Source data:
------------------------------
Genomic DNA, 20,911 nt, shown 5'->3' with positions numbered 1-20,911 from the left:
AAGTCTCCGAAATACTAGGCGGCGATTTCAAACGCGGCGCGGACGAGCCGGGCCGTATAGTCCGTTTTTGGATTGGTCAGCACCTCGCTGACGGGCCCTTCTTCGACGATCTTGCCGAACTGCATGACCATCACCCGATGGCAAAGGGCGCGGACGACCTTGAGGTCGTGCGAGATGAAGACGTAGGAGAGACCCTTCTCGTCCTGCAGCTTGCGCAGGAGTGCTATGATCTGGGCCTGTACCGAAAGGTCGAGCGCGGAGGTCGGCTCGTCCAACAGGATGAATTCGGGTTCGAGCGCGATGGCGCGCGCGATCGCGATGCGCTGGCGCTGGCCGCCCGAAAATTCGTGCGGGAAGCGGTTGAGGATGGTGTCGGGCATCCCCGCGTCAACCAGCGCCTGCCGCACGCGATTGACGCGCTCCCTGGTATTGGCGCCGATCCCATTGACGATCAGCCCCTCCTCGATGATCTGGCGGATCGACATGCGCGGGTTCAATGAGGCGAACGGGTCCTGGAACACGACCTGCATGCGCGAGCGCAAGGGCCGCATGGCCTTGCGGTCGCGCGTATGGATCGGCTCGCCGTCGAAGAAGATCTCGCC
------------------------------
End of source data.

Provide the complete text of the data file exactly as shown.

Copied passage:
Genomic DNA, 20,911 nt, shown 5'->3' with positions numbered 1-20,911 from the left:
AAGTCTCCGAAATACTAGGCGGCGATTTCAAACGCGGCGCGGACGAGCCGGGCCGTATAGTCCGTTTTTGGATTGGTCAGCACCTCGCTGACGGGCCCTTCTTCGACGATCTTGCCGAACTGCATGACCATCACCCGATGGCAAAGGGCGCGGACGACCTTGAGGTCGTGCGAGATGAAGACGTAGGAGAGACCCTTCTCGTCCTGCAGCTTGCGCAGGAGTGCTATGATCTGGGCCTGTACCGAAAGGTCGAGCGCGGAGGTCGGCTCGTCCAACAGGATGAATTCGGGTTCGAGCGCGATGGCGCGCGCGATCGCGATGCGCTGGCGCTGGCCGCCCGAAAATTCGTGCGGGAAGCGGTTGAGGATGGTGTCGGGCATCCCCGCGTCAACCAGCGCCTGCCGCACGCGATTGACGCGCTCCCTGGTATTGGCGCCGATCCCATTGACGATCAGCCCCTCCTCGATGATCTGGCGGATCGACATGCGCGGGTTCAATGAGGCGAACGGGTCCTGGAACACGACCTGCATGCGCGAGCGCAAGGGCCGCATGGCCTTGCGGTCGCGCGTATGGATCGGCTCGCCGTCGAAGAAGATCTCGCC